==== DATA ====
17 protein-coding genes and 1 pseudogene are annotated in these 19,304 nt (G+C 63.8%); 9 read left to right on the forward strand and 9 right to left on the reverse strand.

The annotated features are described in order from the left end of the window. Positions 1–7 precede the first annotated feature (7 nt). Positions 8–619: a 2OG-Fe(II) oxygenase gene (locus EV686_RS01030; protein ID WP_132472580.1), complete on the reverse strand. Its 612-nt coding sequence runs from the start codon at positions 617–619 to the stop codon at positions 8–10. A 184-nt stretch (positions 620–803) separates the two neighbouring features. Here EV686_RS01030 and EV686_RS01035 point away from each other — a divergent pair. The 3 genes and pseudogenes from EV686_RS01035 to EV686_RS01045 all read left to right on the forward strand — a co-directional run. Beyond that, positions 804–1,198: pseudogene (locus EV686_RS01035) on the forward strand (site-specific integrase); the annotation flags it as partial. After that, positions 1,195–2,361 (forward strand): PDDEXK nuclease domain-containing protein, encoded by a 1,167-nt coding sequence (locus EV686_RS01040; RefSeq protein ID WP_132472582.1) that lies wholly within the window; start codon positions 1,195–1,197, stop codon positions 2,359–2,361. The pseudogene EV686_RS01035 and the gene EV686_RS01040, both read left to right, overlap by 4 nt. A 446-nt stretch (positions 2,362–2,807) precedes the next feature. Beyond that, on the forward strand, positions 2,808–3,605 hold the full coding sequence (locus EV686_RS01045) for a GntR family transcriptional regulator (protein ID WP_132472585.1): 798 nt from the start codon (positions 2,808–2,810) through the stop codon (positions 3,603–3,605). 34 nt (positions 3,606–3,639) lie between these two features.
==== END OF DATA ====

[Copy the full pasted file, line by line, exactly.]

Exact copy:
17 protein-coding genes and 1 pseudogene are annotated in these 19,304 nt (G+C 63.8%); 9 read left to right on the forward strand and 9 right to left on the reverse strand.

The annotated features are described in order from the left end of the window. Positions 1–7 precede the first annotated feature (7 nt). Positions 8–619: a 2OG-Fe(II) oxygenase gene (locus EV686_RS01030; protein ID WP_132472580.1), complete on the reverse strand. Its 612-nt coding sequence runs from the start codon at positions 617–619 to the stop codon at positions 8–10. A 184-nt stretch (positions 620–803) separates the two neighbouring features. Here EV686_RS01030 and EV686_RS01035 point away from each other — a divergent pair. The 3 genes and pseudogenes from EV686_RS01035 to EV686_RS01045 all read left to right on the forward strand — a co-directional run. Beyond that, positions 804–1,198: pseudogene (locus EV686_RS01035) on the forward strand (site-specific integrase); the annotation flags it as partial. After that, positions 1,195–2,361 (forward strand): PDDEXK nuclease domain-containing protein, encoded by a 1,167-nt coding sequence (locus EV686_RS01040; RefSeq protein ID WP_132472582.1) that lies wholly within the window; start codon positions 1,195–1,197, stop codon positions 2,359–2,361. The pseudogene EV686_RS01035 and the gene EV686_RS01040, both read left to right, overlap by 4 nt. A 446-nt stretch (positions 2,362–2,807) precedes the next feature. Beyond that, on the forward strand, positions 2,808–3,605 hold the full coding sequence (locus EV686_RS01045) for a GntR family transcriptional regulator (protein ID WP_132472585.1): 798 nt from the start codon (positions 2,808–2,810) through the stop codon (positions 3,603–3,605). 34 nt (positions 3,606–3,639) lie between these two features.